Baking appearances does mean character faces won't be animated during normal gameplay, but will be during cinematics where facial animation can add a lot of emotion. We have implemented bake quality, so it might be possible on higher specification systems to enable facial animations during gameplay. It's something we'll be exploring after Patch 0.3 but is not something we're committing to at this stage.

Combining multiple meshes ( head, hair, facial hair, eye brows, uniform, exposed skin ), optimizing out bones and baking into one skinned mesh at runtime needs to be extremely fast considering how many characters we have and the possibility for changing weapons and tools, so we've invested time up front in optimizing the process. From very early proof of concept code taking 500ms per bake, within a matter of hours it was reduced to under 2ms. That means we can bake several characters at once ( for example when new villagers are created ) without significant impact on frame rate. In reality this only happens a few times every minute, or when hand-held gear is swapped out, so we are well within acceptable performance targets.

Universal Skeleton

Having a universal skeleton for all human characters means we can play any human animation on any human character. For example we can have men walking like women, but that's not the real use. The main strength lies in how we implement weapons. We're creating combat animations around weapon types: one-handed, two-handed, and dual wield. A pitch fork and halberd are somewhat similar in that they are held with two hands and look perfectly acceptable using the same combat animations. A sword and mace are also similar and can use the same one-handed combat animations.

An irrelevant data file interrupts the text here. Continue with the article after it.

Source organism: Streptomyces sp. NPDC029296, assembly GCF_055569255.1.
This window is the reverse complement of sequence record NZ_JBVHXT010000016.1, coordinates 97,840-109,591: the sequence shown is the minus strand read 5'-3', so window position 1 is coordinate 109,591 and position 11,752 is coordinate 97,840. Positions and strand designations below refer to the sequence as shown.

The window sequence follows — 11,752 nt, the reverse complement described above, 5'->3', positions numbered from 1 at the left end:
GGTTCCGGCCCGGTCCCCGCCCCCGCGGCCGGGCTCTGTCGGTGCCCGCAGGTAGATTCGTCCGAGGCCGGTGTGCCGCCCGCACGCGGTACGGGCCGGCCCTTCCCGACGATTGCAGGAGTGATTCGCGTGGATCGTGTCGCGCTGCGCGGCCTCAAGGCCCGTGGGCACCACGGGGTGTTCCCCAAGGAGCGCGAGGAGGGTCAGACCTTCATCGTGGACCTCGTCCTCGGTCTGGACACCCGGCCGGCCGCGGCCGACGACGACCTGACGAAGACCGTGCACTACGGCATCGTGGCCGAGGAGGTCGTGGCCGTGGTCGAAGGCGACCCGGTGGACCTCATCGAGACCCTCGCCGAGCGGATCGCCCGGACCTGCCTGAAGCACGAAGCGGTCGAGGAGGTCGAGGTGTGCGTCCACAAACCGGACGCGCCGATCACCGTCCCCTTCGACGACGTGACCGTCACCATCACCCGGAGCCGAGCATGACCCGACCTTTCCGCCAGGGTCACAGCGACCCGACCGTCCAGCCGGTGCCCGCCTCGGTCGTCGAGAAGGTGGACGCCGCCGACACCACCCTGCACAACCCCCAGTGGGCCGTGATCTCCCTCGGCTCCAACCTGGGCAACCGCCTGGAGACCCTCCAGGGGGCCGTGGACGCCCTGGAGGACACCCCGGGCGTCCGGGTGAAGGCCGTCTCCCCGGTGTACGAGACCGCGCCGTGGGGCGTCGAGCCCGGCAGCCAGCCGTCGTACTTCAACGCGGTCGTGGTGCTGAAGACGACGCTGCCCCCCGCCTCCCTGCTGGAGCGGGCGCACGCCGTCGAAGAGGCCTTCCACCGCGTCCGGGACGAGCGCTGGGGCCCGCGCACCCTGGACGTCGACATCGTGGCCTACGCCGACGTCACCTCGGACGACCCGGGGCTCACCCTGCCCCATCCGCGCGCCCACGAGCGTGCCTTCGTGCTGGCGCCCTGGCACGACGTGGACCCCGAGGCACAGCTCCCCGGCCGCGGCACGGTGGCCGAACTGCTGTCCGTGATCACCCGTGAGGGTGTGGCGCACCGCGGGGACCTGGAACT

In a game with lots of buildings, lots of characters, and lots of weapons, there's lots of creativity and trickery required in striking a balance between the quantity of assets and achieving an acceptable quality and accuracy of animations. The hard constraint of memory means eventually you hit limits, and you can't increase one without reducing the other.

While we only need randomization, baking and bone optimizations working for Patch 0.3, beyond that there's lots of potential for Character Studio. Here are just a few low-priority ideas we'll be considering at a later date:

  • sharing configuration text strings with others in the community forum to recreate characters;
  • naming and adding personality traits for inclusion in your games ( e.g. if you always want Henry The Coward to be one of your villagers );
  • uploading NPCs to Steam Workshop.

Art Assets - Characters

We're keeping up character production momentum with the addition of the male and female Peasant, Woodcutter and Baker. They Peasant and Woodcutter follow the visual style established in the Tutorial, but remade to fit the new customization system while standardizing the look of the villagers.

Art Assets - Buildings

Three more sandbox-spec buildings are finished ready for inclusion in the next patch: Stonecutter Lodge, Storehouse and Tavern. With the Player advancing at pace, the next step is to enable Resources ( Logging Camp, Iron Mine, Stone Quarry ) and early stage sandbox gameplay ( resource collection and processing ).

What's In Production?